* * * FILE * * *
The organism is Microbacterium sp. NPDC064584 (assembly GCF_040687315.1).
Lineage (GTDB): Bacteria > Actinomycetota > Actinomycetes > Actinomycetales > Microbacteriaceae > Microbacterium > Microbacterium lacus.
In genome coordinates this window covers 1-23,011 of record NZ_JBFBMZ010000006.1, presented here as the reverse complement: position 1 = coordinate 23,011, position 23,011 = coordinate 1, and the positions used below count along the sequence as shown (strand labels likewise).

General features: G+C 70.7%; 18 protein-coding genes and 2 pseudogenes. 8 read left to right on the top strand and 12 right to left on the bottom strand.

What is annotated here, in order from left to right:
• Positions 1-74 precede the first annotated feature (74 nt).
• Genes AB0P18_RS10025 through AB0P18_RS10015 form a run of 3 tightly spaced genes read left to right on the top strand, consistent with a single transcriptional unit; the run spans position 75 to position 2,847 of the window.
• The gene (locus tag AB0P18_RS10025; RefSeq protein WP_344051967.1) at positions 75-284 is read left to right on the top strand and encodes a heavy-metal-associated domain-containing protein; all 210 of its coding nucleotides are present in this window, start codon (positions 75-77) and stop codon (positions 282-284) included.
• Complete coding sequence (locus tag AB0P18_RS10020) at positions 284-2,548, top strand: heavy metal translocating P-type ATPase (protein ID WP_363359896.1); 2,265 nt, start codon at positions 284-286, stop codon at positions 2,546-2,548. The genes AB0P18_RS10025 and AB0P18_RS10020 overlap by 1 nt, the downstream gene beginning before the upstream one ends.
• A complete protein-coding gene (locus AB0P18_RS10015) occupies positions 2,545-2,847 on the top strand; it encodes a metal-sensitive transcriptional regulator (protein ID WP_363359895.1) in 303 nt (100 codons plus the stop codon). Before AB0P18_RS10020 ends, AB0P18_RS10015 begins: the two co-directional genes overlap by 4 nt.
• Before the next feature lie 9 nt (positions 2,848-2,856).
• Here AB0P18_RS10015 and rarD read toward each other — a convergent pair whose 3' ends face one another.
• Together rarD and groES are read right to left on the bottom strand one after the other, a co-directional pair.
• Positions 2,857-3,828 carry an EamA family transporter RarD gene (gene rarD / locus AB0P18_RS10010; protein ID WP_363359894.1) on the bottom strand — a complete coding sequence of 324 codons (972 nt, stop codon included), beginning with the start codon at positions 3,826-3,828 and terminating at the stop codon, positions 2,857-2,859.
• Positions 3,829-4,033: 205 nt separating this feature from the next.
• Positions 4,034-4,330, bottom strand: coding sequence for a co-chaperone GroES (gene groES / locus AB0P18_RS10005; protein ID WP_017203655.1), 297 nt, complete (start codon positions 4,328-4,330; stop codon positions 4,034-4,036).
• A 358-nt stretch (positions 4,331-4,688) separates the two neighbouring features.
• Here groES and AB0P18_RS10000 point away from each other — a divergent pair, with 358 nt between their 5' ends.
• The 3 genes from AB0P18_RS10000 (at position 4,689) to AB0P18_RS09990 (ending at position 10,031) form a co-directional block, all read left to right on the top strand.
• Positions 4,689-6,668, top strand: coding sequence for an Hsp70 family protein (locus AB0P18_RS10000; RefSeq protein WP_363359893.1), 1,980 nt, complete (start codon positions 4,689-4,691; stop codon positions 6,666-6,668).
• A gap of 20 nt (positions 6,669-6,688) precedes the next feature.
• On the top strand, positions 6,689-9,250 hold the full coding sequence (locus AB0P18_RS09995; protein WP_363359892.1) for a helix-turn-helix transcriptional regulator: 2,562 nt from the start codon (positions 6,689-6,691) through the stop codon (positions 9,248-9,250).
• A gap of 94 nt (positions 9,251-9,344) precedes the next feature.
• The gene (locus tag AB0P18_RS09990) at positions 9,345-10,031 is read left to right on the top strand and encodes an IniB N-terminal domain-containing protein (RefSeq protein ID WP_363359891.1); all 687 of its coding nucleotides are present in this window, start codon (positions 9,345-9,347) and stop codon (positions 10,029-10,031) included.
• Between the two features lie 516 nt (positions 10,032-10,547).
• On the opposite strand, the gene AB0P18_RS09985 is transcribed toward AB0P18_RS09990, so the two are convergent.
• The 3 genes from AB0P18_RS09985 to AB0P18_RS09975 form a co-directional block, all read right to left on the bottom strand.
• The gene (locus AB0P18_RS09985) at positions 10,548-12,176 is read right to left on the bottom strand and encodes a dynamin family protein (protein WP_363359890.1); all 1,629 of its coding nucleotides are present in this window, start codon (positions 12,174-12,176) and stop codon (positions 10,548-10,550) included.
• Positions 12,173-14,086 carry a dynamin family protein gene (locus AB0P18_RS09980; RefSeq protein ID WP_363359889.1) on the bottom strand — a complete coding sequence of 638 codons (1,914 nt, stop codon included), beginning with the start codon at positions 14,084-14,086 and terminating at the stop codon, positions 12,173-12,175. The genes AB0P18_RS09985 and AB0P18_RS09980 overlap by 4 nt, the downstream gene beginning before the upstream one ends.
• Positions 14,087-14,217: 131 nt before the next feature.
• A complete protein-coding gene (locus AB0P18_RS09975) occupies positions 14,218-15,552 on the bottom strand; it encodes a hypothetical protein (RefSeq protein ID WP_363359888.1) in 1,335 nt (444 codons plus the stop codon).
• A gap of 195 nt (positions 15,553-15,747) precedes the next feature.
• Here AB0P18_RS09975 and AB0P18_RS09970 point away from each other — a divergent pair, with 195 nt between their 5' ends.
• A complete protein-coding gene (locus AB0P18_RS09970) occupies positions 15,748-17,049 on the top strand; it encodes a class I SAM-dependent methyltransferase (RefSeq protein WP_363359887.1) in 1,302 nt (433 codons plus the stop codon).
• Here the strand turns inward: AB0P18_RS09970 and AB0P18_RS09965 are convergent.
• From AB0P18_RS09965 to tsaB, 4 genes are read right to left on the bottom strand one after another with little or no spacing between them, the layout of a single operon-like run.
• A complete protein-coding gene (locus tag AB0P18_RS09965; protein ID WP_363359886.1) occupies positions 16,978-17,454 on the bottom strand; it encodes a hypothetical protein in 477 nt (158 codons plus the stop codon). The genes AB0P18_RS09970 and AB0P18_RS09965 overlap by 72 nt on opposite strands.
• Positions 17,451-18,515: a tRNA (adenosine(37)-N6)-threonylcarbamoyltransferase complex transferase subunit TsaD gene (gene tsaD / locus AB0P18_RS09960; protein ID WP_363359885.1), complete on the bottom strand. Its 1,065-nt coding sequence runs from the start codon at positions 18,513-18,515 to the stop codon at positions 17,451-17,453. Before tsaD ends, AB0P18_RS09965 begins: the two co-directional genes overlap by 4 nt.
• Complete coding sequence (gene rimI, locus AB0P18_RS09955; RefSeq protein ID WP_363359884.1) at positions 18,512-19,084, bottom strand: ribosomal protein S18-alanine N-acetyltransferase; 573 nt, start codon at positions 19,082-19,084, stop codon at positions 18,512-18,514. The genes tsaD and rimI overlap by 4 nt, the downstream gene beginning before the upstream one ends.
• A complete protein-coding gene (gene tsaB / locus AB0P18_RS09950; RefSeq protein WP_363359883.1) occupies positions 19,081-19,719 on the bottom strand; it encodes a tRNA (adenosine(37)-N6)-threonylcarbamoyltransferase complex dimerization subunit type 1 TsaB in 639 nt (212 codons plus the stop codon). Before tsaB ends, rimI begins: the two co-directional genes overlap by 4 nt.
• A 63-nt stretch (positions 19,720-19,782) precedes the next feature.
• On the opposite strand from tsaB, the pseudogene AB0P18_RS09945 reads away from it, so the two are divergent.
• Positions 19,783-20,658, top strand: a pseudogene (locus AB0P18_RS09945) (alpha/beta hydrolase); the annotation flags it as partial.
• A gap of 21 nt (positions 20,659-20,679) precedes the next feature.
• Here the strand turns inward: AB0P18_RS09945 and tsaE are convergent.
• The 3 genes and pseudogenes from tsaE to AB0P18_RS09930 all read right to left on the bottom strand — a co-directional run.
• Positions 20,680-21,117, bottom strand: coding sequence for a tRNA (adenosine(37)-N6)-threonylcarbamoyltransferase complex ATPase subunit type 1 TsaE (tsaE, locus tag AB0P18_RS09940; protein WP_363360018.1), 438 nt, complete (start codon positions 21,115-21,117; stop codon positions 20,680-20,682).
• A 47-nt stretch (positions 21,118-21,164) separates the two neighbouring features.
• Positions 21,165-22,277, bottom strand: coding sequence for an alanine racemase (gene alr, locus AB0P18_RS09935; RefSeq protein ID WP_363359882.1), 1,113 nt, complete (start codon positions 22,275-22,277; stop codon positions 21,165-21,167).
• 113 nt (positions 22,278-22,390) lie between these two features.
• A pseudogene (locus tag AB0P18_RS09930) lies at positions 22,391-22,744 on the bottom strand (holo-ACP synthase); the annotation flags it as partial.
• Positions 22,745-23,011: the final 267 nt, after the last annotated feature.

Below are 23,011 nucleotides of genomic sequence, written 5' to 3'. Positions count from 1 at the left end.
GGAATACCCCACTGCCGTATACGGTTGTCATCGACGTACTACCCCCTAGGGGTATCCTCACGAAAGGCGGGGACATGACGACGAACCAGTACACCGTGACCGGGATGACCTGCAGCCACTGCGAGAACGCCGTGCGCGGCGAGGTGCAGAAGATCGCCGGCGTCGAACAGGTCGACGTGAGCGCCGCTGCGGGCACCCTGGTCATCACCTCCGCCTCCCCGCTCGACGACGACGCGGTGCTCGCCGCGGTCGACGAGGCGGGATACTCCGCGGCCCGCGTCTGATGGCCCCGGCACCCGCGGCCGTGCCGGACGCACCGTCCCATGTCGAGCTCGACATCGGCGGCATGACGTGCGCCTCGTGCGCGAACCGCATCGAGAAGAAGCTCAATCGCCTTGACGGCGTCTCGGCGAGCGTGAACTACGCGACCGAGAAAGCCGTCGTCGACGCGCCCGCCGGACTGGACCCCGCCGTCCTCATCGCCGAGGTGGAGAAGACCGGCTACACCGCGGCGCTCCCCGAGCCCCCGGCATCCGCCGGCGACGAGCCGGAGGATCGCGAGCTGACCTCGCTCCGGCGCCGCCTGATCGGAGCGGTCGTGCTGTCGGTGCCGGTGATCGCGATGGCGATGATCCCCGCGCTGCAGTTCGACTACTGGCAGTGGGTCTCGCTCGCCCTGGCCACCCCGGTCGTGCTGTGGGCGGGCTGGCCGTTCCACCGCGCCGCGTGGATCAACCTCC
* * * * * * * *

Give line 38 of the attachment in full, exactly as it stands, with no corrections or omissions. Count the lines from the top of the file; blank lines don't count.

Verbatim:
• Positions 17,451-18,515: a tRNA (adenosine(37)-N6)-threonylcarbamoyltransferase complex transferase subunit TsaD gene (gene tsaD / locus AB0P18_RS09960; protein ID WP_363359885.1), complete on the bottom strand. Its 1,065-nt coding sequence runs from the start codon at positions 18,513-18,515 to the stop codon at positions 17,451-17,453. Before tsaD ends, AB0P18_RS09965 begins: the two co-directional genes overlap by 4 nt.